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Old 21st November 2023, 22:54   #6  |  Link
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I'm mostly interested in investigating DVD ISOs. Is it true that DVDs with hard telecine are encoded as interlaced? And soft telecine DVDs are progressive?
Most "24p" DVDs are nominally interlaced, but the encoder sets the field/frame tags so the encode is efficient as a native 24p encode (which DVD doesn't actually support).

Some very old and very low budget TVs take 30i source with 3:2 pulldown and just encode it as interlaced, which delivers worse quality. But inverse telecine is still often possible.

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What if MediaInfo doesn't show anything? There is a DVD remux I'm watching with one episode that has interlaced lines, but the MediaInfo doesn't specify interlaced or progressive.
Weird. What does the fps say? If it is 29.97 is is normally interlaced, 23.976 proper telecine.

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What are you using to separate the fields? I can only advance frame by frame using vlc or mpv.
VLC deinterlaces by default. You can turn it off in settings to see the actual frames.

Note that lots of tools treat a properly encoded 3:2 pulldown streams as straight-up 24p, and report it as such, despite DVD not having a true 24p mode.
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Old 1st May 2024, 05:40   #7  |  Link
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It depends on the colorspace. YV12 definitely encodes each field separately, which is part of the reason why the height should only be cropped in increments of 4 pixels rather than 2.
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Old 28th May 2024, 13:58   #8  |  Link
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Interlaced fields in video are typically encoded together within the same frame, not separately. The term "60i" refers to how the video is perceived, with two fields making up each frame. To check if a video is truly interlaced, you can use software like MediaInfo to inspect the file's properties, or view the video frame-by-frame in an editing program to see if there are distinct interlaced fields
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Old 28th May 2024, 18:28   #9  |  Link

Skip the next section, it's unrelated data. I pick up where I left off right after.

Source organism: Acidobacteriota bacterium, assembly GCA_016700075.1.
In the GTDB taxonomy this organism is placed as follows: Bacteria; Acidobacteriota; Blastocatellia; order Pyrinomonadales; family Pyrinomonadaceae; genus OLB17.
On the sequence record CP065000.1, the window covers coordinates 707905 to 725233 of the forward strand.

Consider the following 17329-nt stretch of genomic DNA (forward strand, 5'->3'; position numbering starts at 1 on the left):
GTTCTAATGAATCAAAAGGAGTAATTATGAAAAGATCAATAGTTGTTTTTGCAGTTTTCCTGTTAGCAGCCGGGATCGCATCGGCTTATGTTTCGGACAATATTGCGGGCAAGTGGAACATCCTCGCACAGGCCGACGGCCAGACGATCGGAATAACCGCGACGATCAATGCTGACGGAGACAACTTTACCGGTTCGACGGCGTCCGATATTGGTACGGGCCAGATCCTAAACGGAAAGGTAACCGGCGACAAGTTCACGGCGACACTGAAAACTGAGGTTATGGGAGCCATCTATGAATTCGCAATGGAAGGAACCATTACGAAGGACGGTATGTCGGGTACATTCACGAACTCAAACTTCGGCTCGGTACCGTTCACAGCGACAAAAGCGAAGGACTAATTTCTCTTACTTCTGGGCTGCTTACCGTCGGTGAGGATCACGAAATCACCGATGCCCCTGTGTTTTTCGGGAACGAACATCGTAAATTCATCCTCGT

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Originally Posted by Katie Boundary View Post
It depends on the colorspace. YV12 definitely encodes each field separately, which is part of the reason why the height should only be cropped in increments of 4 pixels rather than 2.
no it does not:
https://learn.microsoft.com/en-us/wi...vformats08.gif

if you store field individual it is technically not interlaced anymore.
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Old 29th May 2024, 10:52   #10  |  Link
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Interlacing of the lines is a property of how the video was sampled / is going to be presented, eg. in the raw domain - in a coded bitstream it is very common to encode the fields separately, and re-combine them after decoding. This is done for efficiency of course, alternating lines with different temporal information would be terrible to compress.
H264 for example has two encoding modes, PAFF (Picture Adaptive Frame/Field), which separates the two fields, and MBAFF (Macroblock Adaptive Frame/Field) which can do the same separation on a macroblock level for efficiency gains. Only after decoding will the fields be combined and get the "interlaced lines" style.

With that in mind every video codec can in theory be used for interlaced encoding - just encode at twice the fps and half the frame size, and add a filter around it to split/re-combine. This is technically how HEVC encodes interlaced. It has no special interlaced mode, just encodes half-sized fields, and carries some metadata to instruct the decoder to combine it. It is not very well supported though, as everyone is trying to make interlaced go away.

Some video processing frameworks will also keep the fields separate in their processing chain, and only combine them as needed, as its more efficient to do this, depending on what kind of effects you apply to it.
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Old 31st May 2024, 00:24   #11  |  Link
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no it does not:
https://learn.microsoft.com/en-us/wi...vformats08.gif

if you store field individual it is technically not interlaced anymore.
No, there was a whole thread about how cropping YV12 incorrectly would cause problems. That was how I learned this. We have the bugs to prove it.
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Old 31st May 2024, 13:52   #12  |  Link
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if a software does something at one point it does not change that YV12 is not encoded at all and does not mean it sperate fields.

YV12 is just a 420 format that has 3 array that's it.
it stores the same information as NV12 which uses only 2 array.
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Old 31st May 2024, 14:29   #13  |  Link
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Originally Posted by Katie Boundary View Post
It depends on the colorspace. YV12 definitely encodes each field separately, which is part of the reason why the height should only be cropped in increments of 4 pixels rather than 2.
The cropping only needs to be mod4 if it's interlaced otherwise it can be mod2. Mind you there's a slight chance a mod2 height won't display correctly if you're using a decoder that hasn't been updated in over 20 years, but other than that a mod2 height is fine.